Neuromodulation of heterosynaptic plasticity in mouse hippocampusReportar como inadecuado




Neuromodulation of heterosynaptic plasticity in mouse hippocampus - Descarga este documento en PDF. Documentación en PDF para descargar gratis. Disponible también para leer online.

hippocampus, synaptic plasticity, long-term potentiation

Connor, Steven

Supervisor and department: Nguyen, Peter Physiology

Examining committee member and department: Todd, Kathryn Neuroscience Funk, Greg Physiology Ali, Declan Biological Sciences Bains, Jaideep Neuroscience

Department: Centre for Neuroscience

Specialization:

Date accepted: 2011-09-06T15:05:29Z

Graduation date: 2011-11

Degree: Doctor of Philosophy

Degree level: Doctoral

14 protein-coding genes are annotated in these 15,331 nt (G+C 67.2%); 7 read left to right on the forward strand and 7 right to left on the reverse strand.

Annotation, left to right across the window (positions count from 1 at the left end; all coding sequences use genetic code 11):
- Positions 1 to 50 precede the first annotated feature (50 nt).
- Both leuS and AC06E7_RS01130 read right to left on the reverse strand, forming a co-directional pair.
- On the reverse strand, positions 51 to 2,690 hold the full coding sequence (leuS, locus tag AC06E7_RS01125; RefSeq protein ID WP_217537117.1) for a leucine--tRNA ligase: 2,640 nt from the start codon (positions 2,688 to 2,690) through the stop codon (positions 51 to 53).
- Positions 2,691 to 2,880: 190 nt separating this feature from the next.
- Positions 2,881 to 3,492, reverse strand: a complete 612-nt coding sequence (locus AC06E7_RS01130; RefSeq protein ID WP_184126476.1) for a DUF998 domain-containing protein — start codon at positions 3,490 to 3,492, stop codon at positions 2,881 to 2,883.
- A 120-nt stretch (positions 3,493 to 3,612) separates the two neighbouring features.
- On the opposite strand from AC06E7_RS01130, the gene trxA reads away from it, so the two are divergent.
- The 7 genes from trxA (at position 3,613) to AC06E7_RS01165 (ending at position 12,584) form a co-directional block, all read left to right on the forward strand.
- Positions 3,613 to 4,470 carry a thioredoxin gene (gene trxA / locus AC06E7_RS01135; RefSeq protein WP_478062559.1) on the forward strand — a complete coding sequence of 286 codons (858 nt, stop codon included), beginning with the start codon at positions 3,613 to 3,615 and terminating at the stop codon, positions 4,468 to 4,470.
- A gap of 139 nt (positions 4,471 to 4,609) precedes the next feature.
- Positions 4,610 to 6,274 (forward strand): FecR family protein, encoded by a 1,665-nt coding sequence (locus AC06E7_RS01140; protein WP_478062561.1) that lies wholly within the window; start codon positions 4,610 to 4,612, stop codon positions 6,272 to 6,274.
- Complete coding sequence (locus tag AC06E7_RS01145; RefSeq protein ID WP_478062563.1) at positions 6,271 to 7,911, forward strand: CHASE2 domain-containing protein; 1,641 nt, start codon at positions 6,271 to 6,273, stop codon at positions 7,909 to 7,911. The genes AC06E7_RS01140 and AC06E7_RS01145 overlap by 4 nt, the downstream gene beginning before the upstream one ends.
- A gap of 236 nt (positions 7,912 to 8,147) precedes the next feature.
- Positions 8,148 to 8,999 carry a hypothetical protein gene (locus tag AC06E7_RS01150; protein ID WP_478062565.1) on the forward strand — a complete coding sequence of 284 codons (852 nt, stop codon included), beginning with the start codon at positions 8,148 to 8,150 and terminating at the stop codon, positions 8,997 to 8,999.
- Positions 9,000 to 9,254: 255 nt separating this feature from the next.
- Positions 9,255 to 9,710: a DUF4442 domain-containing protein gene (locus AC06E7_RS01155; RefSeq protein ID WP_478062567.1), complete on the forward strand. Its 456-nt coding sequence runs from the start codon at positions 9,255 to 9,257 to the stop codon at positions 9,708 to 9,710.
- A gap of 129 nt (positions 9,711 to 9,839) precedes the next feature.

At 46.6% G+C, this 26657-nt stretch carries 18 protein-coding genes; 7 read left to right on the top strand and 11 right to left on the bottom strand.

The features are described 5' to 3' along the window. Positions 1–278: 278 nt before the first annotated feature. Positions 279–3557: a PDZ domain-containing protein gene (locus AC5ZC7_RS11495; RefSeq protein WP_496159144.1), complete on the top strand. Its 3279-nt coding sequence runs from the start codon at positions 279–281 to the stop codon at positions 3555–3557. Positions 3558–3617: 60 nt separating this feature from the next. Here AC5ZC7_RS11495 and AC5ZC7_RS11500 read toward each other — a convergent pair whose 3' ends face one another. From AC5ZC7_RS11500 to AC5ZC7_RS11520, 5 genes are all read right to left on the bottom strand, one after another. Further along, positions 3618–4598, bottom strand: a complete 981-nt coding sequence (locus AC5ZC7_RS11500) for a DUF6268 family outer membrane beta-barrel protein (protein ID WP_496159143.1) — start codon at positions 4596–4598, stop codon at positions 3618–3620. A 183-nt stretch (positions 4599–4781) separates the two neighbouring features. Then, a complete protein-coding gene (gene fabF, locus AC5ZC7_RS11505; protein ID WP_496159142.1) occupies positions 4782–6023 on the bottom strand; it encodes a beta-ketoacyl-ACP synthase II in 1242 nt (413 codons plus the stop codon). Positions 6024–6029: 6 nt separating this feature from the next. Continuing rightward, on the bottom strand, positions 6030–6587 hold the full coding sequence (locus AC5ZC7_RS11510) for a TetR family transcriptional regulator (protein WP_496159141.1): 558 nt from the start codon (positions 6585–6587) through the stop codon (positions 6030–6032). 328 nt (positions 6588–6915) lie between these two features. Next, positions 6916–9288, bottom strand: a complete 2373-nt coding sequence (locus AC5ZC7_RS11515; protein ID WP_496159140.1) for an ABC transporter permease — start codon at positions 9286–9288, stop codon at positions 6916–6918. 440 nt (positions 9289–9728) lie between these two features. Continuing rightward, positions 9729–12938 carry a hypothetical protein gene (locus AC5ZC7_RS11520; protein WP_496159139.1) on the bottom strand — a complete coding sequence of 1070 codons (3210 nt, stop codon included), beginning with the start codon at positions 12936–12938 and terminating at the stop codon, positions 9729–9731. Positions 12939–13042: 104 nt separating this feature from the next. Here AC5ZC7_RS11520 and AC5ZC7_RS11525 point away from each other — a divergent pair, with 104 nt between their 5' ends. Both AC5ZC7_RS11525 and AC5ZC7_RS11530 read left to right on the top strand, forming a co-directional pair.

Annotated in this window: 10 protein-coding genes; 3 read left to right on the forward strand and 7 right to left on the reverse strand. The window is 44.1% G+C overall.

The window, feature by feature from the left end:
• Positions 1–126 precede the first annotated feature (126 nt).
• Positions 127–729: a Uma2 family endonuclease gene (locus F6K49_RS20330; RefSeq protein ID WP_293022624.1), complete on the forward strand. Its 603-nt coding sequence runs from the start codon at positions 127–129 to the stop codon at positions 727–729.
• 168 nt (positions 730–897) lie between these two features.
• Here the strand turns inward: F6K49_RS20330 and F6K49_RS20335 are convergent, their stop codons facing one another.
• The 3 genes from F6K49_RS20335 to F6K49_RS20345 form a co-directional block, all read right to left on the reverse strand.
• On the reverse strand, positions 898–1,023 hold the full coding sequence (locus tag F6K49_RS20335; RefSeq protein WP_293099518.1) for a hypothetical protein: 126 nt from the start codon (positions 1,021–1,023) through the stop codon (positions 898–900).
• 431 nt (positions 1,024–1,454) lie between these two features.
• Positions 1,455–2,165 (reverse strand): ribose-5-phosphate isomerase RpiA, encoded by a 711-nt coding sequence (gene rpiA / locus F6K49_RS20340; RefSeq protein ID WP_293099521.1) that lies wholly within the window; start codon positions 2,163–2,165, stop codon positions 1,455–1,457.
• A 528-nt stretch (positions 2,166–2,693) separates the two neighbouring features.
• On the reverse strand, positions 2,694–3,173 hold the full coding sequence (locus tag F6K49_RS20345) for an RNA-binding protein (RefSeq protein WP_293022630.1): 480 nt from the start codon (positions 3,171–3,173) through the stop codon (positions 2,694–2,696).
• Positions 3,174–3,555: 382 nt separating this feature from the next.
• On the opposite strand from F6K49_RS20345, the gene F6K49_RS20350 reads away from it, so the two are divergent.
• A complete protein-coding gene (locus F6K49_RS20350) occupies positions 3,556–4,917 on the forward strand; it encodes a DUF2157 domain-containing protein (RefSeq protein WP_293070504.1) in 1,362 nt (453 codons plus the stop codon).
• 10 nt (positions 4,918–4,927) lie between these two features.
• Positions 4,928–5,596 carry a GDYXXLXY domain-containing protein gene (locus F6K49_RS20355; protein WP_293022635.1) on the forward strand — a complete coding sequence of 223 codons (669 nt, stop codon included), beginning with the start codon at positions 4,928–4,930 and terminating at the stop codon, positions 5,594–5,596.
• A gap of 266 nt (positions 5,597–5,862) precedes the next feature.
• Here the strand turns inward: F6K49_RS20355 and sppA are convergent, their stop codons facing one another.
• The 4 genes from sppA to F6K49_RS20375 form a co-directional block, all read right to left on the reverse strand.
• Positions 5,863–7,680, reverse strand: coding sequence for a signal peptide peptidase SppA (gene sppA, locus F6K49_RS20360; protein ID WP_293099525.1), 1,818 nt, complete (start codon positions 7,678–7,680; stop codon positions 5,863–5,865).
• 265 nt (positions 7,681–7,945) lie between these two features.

Abstract: The ability of synapses to undergo lasting changes in synaptic strength is considered the primary cellular mechanism for associative memory formation in the mammalian brain. Synapses in the hippocampus, a brain structure required for new memory genesis, exhibit a remarkable capacity for activity-dependent modification known as -synaptic plasticity-. Our understanding of the neurobiological correlates of learning and memory has been significantly advanced through the study of one particular form of hippocampal synaptic plasticity known as long-term potentiation LTP. As LTP has been linked to long-term memory formation, characterizing the mechanisms through which synaptic plasticity is regulated is crucial for advancing our understanding of the brains ability to encode and store information. Hippocampal synaptic plasticity and long-term memory can both be enhanced through activation of neuromodulatory receptors. Noradrenaline is an endogenous neuromodulatory transmitter which is secreted in response to novelty and arousing experiences. Neuromodulatory receptor stimulation can influence synaptic plasticity in a cell-wide manner known as heterosynaptic plasticity. Beta-adrenergic receptor β-AR stimulation results in the engagement of downstream signaling cascades capable of augmenting synaptic function. The present thesis identifies mechanisms through which β-ARs enhance heterosynaptic plasticity using electrophysiological recording methods in mouse hippocampal slices. I found that inducing homosynaptic LTP by pairing high-frequency stimulation with beta-adrenergic receptor activation lowered the threshold for heterosynaptic LTP. This form of heterosynaptic plasticity was altered in a mouse model of Fragile X Syndrome FXS which was the basis for my second project. When beta-adrenergic receptor-dependent LTP was induced in hippocampal slices from Fragile X mental retardation knockout mice, heterosynaptic LTP was enhanced relative to wild-type littermate controls. My final project investigated the mechanisms through which β-ARs and muscarinic receptors synergistically regulate synaptic plasticity. Co-application of beta-adrenergic and muscarinic receptor agonists enhanced LTP induced by a low-frequency stimulation protocol 5 Hz, 5 s. This form of LTP requires extracellular signal-regulated kinase and protein synthesis. Thus, I was able to further characterize how different neuromodulatory receptors can co-facilitate the induction of enduring synaptic plasticity which is considered the cellular basis for formation of new memories